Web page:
Health plan perspective: Assuring a vibrant and competitive marketplace for biosimilars

Journal of Bioanalysis & Biomedicine

ISSN: 1948-593X

Open Access

Health plan perspective: Assuring a vibrant and competitive marketplace for biosimilars

Joint Event on 13th International Conference on Biologics and Biosimilars & Biopharma & Biotherapeutics

October 24-25, 2018 | Boston, USA

Gregory Gierer

Americas Health Insurance Plans, USA

Scientific Tracks Abstracts: J Bioanal Biomed

Abstract :

Prescription drug spending increases fueled by high launch prices for new therapies and price increases for existing brand name drugs are contributing to unsustainable health care costs growth across the US. In addition to straining the health care system overall, high drug prices also place financial burdens on patients who rely on prescription medicines. Recent advances in medicine which have resulted in new treatment options for patients with serious and chronic conditions have been mostly concentrated in the area of biologics and specialty drugs. While many of these treatments have led to improved health outcomes and quality of life for patients with debilitating conditions, they also lack meaningful competition and as a result are a key driver of increased medical and prescription drug costs. Spending on biologics and other specialty drugs reached $105.5 billion in 2016 and biologics are the fastest growing component of prescription drug spending increasing between 11.3% and 17.7% last year alone. Some treatments for biologics and specialty drugs have annual costs that exceed $250,000. Despite the passage of the biologics price competition and innovation act of 2010 which established a dedicated pathway for FDA approval of biosimilar drugs overall availability and utilization of biosimilar drugs have largely fallen short of market expectations. The FDA has approved 12 biosimilar products but only 4 are currently available to patients including approved biosimilar alternatives to neupogen and remicade. A number of barriers legal, regulatory and others have prevented and limited the availability and widespread adoption of biosimilars in the marketplace. Legal strategies such as aggressive patent litigation by brand name biologic manufacturers have prevented or delayed FDA approved biosimilars from coming to market and being made available to patients. Moreover, legislative and regulatory barriers have also contributed to a biosimilars marketplace that has failed to meet expectations in terms of product availability, uptake and cost savings.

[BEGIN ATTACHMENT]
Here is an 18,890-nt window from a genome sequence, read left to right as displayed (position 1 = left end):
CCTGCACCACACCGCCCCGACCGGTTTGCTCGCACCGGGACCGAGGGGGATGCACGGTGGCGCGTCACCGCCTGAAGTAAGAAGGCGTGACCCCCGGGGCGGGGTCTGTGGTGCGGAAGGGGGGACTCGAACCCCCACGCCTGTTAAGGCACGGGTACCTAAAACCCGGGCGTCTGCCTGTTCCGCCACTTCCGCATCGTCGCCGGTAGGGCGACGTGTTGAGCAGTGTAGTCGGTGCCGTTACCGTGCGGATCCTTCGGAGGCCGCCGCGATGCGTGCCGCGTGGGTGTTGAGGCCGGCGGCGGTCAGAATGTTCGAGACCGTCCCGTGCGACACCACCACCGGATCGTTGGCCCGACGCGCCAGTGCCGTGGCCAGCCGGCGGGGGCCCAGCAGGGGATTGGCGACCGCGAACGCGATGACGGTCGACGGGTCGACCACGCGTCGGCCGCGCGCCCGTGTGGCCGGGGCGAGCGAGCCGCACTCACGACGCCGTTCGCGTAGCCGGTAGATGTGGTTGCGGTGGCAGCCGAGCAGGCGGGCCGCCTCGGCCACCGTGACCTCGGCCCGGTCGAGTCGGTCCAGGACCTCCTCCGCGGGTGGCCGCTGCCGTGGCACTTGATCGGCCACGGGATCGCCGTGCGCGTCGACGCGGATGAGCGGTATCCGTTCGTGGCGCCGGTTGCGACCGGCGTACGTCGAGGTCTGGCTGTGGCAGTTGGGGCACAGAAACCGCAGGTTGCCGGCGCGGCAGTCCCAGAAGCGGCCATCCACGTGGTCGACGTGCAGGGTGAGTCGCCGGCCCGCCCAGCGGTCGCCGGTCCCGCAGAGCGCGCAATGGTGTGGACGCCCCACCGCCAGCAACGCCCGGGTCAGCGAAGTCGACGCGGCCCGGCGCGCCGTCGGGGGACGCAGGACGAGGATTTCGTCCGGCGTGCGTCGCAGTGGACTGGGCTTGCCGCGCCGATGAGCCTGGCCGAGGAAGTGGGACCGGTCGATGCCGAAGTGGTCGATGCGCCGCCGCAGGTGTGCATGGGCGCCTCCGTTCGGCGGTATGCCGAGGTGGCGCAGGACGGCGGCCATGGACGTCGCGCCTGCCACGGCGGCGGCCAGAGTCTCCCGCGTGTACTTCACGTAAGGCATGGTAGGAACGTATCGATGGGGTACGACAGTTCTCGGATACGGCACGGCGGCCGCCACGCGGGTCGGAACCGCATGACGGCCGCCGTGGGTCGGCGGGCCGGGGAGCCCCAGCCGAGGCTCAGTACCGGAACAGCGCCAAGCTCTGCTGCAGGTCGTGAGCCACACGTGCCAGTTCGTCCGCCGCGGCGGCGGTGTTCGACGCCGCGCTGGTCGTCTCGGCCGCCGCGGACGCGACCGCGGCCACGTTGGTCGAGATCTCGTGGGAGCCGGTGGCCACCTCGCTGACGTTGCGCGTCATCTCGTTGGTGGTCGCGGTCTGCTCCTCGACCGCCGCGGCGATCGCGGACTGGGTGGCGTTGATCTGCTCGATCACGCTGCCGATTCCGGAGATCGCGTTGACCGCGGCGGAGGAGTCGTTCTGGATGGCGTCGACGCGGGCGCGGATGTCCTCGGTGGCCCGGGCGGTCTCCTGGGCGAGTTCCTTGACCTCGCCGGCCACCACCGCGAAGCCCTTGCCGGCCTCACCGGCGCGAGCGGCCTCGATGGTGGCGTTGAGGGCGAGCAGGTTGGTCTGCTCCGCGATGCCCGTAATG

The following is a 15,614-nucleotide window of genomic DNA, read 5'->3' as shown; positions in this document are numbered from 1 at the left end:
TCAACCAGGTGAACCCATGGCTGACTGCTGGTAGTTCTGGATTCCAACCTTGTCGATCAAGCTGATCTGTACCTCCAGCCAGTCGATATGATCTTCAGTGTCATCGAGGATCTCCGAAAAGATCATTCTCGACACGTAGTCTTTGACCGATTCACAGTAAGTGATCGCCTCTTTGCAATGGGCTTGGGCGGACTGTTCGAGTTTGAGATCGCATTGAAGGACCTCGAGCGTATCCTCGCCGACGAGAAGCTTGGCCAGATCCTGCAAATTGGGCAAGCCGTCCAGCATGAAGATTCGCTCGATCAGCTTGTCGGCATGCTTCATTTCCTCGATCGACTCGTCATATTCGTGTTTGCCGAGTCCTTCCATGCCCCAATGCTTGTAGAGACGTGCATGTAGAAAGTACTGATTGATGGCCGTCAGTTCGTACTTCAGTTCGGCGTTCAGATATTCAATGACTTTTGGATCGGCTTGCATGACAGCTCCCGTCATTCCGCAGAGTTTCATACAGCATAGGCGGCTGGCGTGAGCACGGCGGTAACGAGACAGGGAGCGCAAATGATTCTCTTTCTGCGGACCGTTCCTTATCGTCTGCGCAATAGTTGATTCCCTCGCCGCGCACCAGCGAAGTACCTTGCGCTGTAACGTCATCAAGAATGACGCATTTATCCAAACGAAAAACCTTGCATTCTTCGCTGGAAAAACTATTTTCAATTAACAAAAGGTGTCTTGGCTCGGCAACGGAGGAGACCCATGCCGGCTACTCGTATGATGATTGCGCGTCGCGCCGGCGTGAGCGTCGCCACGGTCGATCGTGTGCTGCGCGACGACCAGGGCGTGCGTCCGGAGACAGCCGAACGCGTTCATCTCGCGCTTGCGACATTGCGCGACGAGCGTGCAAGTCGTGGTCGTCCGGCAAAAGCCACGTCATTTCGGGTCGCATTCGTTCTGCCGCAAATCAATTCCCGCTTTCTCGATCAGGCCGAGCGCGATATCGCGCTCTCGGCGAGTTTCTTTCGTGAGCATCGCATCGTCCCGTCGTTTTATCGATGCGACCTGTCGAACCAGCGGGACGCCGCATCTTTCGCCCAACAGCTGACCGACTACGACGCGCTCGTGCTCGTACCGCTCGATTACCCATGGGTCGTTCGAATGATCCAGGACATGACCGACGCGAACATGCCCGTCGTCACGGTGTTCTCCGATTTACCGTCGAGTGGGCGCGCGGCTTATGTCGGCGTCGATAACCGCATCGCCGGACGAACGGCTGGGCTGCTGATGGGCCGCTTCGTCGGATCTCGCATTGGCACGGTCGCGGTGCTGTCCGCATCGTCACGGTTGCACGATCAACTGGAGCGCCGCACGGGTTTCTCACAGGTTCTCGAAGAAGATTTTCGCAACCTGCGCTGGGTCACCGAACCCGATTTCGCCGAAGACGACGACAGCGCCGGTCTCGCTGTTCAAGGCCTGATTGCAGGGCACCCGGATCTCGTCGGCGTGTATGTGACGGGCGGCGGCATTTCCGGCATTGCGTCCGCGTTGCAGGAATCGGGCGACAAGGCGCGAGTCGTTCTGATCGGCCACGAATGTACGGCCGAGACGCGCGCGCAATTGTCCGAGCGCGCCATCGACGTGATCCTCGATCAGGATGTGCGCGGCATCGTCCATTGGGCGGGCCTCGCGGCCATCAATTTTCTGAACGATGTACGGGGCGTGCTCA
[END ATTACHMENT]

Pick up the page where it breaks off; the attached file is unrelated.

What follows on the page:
Biography :

Gregory Gierer has over 15 years of experience with health care policy and analysis. Prior to joining America's Health Insurance Plans (AHIP), he served as a senior director for policy at the pharmaceutical research and manufacturers of america (PhRMA) where he worked on developing and managing public policy issues related to comprehensive health care reform, health-system and delivery reforms and public programs such as Medicaid and the Children’s Health Insurance Program (CHIP). He previously served as a senior policy consultant at the Blue Cross and Blue Shield Association (BCBSA) and a Policy Analyst at America’s Health Insurance Plans (AHIP). He also worked on the legislative staff for U.S. Senator Christopher J. Dodd (D-CT) from 1997-1999 and 2001-2002. He received his Bachelor of Arts (B.A.) from Providence College (1995) and a master’s in public policy (M.P.P.) from Georgetown University (2001). AHIP is the national trade association representing the health insurance industry. AHIP’s members provide health and supplemental benefits to more than 200 million Americans through employer-sponsored coverage, the individual insurance market and public programs such as Medicare and Medicaid. AHIP advocates for public policies that expand access to affordable health care coverage for all Americans through a competitive marketplace that fosters choice, quality and innovation.Senior Vice President for Policy at America’s Health Insurance Plans (AHIP) where he leads policy development work on legislative and regulatory policy issues—with a primary focus on health reform.



Google Scholar citation report
Citations: 2821

Journal of Bioanalysis & Biomedicine received 2821 citations as per Google Scholar report

Journal of Bioanalysis & Biomedicine peer review process verified at publons

Indexed In

arrow_upward arrow_upward